public void onCloseConnection(CloseReason closeReason){
		System.out.println("--------------> Close Reason : "+closeReason.getReasonPhrase());


Once we are done with our java handler, let us start with our html and java script as below.

        <title>HelloWorld Web sockets</title>
        <meta http-equiv="content-type" content="text/html; charset=ISO-8859-1">
        <script language="javascript" type="text/javascript">
            var wsUri = getRootUri() + "/WebSocketsExample/hello";
            function getRootUri() {
                return "ws://" + (document.location.hostname == "" ? "localhost" : document.location.hostname) + ":" +
                        (document.location.port == "" ? "8080" : document.location.port);
            function init() {
                output = document.getElementById("output");
            function send_message() {
                websocket = new WebSocket(wsUri);
                websocket.onopen = function(evt) {
                websocket.onmessage = function(evt) {
                websocket.onerror = function(evt) {
                websocket.onclose = function (evt) {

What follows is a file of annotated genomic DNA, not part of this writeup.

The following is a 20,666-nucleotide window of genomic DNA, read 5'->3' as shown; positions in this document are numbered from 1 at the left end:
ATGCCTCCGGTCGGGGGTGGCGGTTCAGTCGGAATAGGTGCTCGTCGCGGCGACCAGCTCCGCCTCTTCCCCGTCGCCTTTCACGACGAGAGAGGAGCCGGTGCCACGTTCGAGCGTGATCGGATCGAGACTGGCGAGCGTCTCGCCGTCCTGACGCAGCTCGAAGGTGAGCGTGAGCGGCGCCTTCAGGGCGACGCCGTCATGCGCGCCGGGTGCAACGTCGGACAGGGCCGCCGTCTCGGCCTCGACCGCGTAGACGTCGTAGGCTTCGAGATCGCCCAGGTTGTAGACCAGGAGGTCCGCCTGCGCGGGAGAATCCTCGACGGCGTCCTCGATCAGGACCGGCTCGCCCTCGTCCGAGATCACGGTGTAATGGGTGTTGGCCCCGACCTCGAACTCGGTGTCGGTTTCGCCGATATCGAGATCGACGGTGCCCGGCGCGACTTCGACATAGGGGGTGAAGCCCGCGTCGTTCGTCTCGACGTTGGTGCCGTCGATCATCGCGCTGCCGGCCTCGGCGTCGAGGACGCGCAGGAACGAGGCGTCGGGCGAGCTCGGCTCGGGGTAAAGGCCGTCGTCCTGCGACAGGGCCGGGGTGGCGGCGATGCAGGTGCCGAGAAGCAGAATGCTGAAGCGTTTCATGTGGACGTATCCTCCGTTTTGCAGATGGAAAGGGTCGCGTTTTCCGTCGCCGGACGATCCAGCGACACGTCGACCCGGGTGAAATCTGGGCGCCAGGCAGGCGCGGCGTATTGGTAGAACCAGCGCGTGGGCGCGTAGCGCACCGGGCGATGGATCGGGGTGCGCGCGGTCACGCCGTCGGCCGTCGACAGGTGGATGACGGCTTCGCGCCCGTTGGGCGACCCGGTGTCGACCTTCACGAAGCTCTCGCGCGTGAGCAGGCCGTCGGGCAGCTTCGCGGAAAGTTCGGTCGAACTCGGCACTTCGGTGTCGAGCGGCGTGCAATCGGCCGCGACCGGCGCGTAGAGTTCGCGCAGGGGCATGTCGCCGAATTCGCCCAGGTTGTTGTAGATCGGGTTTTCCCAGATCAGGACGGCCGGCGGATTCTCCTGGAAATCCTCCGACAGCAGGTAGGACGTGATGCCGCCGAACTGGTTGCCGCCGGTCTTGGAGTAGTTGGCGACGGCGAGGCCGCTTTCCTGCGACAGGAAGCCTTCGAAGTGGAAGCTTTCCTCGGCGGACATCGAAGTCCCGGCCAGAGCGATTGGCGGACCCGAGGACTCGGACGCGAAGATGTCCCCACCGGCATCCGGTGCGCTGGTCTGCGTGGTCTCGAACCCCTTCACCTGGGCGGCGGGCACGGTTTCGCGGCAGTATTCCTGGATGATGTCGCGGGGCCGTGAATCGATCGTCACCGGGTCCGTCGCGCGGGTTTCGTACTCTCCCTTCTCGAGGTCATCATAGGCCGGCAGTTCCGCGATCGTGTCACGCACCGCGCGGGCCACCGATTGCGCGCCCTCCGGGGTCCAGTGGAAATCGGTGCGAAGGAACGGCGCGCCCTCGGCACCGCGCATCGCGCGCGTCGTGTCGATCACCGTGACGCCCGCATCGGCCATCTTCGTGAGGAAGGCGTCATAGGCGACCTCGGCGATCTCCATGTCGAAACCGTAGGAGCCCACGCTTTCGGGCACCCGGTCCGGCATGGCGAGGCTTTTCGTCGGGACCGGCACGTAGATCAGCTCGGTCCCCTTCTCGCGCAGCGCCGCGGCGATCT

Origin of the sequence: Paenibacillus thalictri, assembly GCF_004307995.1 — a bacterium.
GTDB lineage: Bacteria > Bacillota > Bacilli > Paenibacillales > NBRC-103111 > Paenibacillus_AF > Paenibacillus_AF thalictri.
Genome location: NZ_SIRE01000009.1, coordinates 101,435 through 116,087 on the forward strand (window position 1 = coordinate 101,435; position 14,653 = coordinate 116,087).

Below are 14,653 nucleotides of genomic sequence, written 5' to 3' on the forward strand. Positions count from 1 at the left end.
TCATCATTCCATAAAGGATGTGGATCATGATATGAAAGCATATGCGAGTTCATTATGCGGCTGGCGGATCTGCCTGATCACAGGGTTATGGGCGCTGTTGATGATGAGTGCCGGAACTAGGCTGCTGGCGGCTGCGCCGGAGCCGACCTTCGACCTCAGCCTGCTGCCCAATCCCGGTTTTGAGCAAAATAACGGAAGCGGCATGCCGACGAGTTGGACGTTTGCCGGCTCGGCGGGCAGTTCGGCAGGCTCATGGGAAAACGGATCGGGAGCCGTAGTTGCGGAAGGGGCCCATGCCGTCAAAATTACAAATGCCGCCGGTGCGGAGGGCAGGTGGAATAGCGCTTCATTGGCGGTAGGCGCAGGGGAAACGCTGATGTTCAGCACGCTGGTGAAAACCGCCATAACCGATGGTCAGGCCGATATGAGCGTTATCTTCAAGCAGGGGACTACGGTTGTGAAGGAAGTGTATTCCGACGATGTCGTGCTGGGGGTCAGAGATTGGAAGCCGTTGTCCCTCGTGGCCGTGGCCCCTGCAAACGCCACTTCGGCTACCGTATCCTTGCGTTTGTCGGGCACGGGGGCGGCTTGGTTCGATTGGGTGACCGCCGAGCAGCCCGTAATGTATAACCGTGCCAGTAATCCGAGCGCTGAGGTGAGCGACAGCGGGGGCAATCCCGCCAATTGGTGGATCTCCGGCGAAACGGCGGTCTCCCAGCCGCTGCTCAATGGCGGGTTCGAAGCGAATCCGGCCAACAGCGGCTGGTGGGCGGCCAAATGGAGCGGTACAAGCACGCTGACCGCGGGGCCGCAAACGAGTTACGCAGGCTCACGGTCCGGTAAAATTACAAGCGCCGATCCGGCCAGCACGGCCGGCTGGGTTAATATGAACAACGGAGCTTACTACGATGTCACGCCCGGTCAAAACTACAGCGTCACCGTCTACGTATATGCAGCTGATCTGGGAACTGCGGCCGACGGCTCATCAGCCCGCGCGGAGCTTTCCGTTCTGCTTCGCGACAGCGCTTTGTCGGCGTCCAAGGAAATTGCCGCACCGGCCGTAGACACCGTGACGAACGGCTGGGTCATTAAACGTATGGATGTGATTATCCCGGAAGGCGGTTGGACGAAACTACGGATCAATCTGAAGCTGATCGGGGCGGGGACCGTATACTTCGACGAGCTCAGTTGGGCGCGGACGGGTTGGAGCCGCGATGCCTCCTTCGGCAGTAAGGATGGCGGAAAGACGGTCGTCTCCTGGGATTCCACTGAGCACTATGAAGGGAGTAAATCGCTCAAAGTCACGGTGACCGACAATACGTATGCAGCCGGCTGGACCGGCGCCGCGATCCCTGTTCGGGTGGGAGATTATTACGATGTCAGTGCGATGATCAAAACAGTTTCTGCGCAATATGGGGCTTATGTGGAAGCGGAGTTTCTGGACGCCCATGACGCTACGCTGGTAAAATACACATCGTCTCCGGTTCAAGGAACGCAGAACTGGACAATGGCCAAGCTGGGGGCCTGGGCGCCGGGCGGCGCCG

function onOpen(evt) {
                writeToScreen("Connected to Endpoint!");
            function onMessage(evt) {
                writeToScreen("Message Received: " + evt.data);
            function onError(evt) {
                writeToScreen('<span style="color: red;">ERROR:</span> ' + evt.data);
            function doSend(message) {
                writeToScreen("Message Sent: " + message);
            function cloaseConnection(){
            	writeToScreen("Closing Connection"+message);
            	websocket.close("closing socket !")
            function writeToScreen(message) {
                var pre = document.createElement("p");
                pre.style.wordWrap = "break-word";
                pre.innerHTML = message;
            window.addEventListener("load", init, false);
        <h2 style="text-align: center;">Hello World WebSocket Client</h2>
        <div style="text-align: center;">
            <form action="">
                <input onclick="send_message()" value="Send" type="button">
                <input id="textID" name="message" value="Hello WebSocket!" type="text"><br>
                <input onclick="closeConnection()" value="Close Connection" type="button">
        <div id="output"></div>

finally we are done with our coding part and ready for deployment, please deploy the war file in JBoss Wildfly 8.1 and hit http://localhost:8080/WebSocketsExample/ in the browser and start playing with web sockets.

Happy WebSockets, Happy Coding 🙂